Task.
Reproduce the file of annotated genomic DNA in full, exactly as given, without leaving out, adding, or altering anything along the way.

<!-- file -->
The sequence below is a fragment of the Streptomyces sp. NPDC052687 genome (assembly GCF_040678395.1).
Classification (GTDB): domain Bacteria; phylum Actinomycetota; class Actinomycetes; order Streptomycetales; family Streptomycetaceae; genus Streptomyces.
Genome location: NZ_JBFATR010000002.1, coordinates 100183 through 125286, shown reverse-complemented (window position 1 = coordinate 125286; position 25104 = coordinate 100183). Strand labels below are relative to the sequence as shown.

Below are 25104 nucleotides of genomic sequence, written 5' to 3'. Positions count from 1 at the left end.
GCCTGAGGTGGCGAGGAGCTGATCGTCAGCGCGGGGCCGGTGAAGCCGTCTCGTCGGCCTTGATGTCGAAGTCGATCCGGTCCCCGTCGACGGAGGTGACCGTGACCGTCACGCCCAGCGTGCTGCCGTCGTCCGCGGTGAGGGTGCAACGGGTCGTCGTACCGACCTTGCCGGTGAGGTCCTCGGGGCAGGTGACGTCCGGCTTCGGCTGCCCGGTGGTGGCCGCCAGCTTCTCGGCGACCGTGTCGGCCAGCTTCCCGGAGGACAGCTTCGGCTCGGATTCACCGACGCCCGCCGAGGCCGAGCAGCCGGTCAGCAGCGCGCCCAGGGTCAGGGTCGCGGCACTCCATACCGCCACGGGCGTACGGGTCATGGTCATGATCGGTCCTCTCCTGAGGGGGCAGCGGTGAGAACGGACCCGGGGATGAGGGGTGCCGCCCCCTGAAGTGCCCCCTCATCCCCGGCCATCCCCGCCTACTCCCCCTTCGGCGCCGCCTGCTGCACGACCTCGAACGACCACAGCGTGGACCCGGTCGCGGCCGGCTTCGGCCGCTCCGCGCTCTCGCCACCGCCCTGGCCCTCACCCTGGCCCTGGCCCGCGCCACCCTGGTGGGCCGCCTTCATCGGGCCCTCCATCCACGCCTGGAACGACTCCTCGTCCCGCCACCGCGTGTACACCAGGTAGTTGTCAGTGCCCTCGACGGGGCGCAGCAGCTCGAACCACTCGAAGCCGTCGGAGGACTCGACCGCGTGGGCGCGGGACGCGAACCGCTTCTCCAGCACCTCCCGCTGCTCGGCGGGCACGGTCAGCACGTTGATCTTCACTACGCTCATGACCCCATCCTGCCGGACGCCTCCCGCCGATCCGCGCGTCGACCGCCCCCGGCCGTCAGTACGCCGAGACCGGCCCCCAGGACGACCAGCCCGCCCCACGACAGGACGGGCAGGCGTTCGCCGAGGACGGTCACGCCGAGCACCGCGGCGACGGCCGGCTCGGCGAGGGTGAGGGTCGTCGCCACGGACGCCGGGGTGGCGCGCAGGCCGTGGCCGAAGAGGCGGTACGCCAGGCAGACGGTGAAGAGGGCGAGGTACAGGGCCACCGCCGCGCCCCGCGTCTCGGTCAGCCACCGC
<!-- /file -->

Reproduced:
The sequence below is a fragment of the Streptomyces sp. NPDC052687 genome (assembly GCF_040678395.1).
Classification (GTDB): domain Bacteria; phylum Actinomycetota; class Actinomycetes; order Streptomycetales; family Streptomycetaceae; genus Streptomyces.
Genome location: NZ_JBFATR010000002.1, coordinates 100183 through 125286, shown reverse-complemented (window position 1 = coordinate 125286; position 25104 = coordinate 100183). Strand labels below are relative to the sequence as shown.

Below are 25104 nucleotides of genomic sequence, written 5' to 3'. Positions count from 1 at the left end.
GCCTGAGGTGGCGAGGAGCTGATCGTCAGCGCGGGGCCGGTGAAGCCGTCTCGTCGGCCTTGATGTCGAAGTCGATCCGGTCCCCGTCGACGGAGGTGACCGTGACCGTCACGCCCAGCGTGCTGCCGTCGTCCGCGGTGAGGGTGCAACGGGTCGTCGTACCGACCTTGCCGGTGAGGTCCTCGGGGCAGGTGACGTCCGGCTTCGGCTGCCCGGTGGTGGCCGCCAGCTTCTCGGCGACCGTGTCGGCCAGCTTCCCGGAGGACAGCTTCGGCTCGGATTCACCGACGCCCGCCGAGGCCGAGCAGCCGGTCAGCAGCGCGCCCAGGGTCAGGGTCGCGGCACTCCATACCGCCACGGGCGTACGGGTCATGGTCATGATCGGTCCTCTCCTGAGGGGGCAGCGGTGAGAACGGACCCGGGGATGAGGGGTGCCGCCCCCTGAAGTGCCCCCTCATCCCCGGCCATCCCCGCCTACTCCCCCTTCGGCGCCGCCTGCTGCACGACCTCGAACGACCACAGCGTGGACCCGGTCGCGGCCGGCTTCGGCCGCTCCGCGCTCTCGCCACCGCCCTGGCCCTCACCCTGGCCCTGGCCCGCGCCACCCTGGTGGGCCGCCTTCATCGGGCCCTCCATCCACGCCTGGAACGACTCCTCGTCCCGCCACCGCGTGTACACCAGGTAGTTGTCAGTGCCCTCGACGGGGCGCAGCAGCTCGAACCACTCGAAGCCGTCGGAGGACTCGACCGCGTGGGCGCGGGACGCGAACCGCTTCTCCAGCACCTCCCGCTGCTCGGCGGGCACGGTCAGCACGTTGATCTTCACTACGCTCATGACCCCATCCTGCCGGACGCCTCCCGCCGATCCGCGCGTCGACCGCCCCCGGCCGTCAGTACGCCGAGACCGGCCCCCAGGACGACCAGCCCGCCCCACGACAGGACGGGCAGGCGTTCGCCGAGGACGGTCACGCCGAGCACCGCGGCGACGGCCGGCTCGGCGAGGGTGAGGGTCGTCGCCACGGACGCCGGGGTGGCGCGCAGGCCGTGGCCGAAGAGGCGGTACGCCAGGCAGACGGTGAAGAGGGCGAGGTACAGGGCCACCGCCGCGCCCCGCGTCTCGGTCAGCCACCGC